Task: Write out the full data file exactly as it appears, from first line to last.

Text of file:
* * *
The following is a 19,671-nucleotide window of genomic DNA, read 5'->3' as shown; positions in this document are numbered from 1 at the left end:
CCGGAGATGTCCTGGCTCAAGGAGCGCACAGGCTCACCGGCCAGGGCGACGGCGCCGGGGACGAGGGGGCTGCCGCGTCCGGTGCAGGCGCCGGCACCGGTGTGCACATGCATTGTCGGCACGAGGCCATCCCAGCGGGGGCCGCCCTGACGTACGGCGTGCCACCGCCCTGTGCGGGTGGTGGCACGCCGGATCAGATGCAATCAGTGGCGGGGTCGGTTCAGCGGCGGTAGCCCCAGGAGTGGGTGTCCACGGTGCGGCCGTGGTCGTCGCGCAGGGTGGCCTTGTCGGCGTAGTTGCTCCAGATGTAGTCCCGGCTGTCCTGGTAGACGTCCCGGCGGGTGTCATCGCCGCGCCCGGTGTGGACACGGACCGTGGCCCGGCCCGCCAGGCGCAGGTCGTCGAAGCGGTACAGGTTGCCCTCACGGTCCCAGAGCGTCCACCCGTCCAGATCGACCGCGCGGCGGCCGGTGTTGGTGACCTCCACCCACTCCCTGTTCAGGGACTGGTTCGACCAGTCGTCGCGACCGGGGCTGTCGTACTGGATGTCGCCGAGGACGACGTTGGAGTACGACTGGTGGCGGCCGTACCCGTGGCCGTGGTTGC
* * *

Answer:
The following is a 19,671-nucleotide window of genomic DNA, read 5'->3' as shown; positions in this document are numbered from 1 at the left end:
CCGGAGATGTCCTGGCTCAAGGAGCGCACAGGCTCACCGGCCAGGGCGACGGCGCCGGGGACGAGGGGGCTGCCGCGTCCGGTGCAGGCGCCGGCACCGGTGTGCACATGCATTGTCGGCACGAGGCCATCCCAGCGGGGGCCGCCCTGACGTACGGCGTGCCACCGCCCTGTGCGGGTGGTGGCACGCCGGATCAGATGCAATCAGTGGCGGGGTCGGTTCAGCGGCGGTAGCCCCAGGAGTGGGTGTCCACGGTGCGGCCGTGGTCGTCGCGCAGGGTGGCCTTGTCGGCGTAGTTGCTCCAGATGTAGTCCCGGCTGTCCTGGTAGACGTCCCGGCGGGTGTCATCGCCGCGCCCGGTGTGGACACGGACCGTGGCCCGGCCCGCCAGGCGCAGGTCGTCGAAGCGGTACAGGTTGCCCTCACGGTCCCAGAGCGTCCACCCGTCCAGATCGACCGCGCGGCGGCCGGTGTTGGTGACCTCCACCCACTCCCTGTTCAGGGACTGGTTCGACCAGTCGTCGCGACCGGGGCTGTCGTACTGGATGTCGCCGAGGACGACGTTGGAGTACGACTGGTGGCGGCCGTACCCGTGGCCGTGGTTGC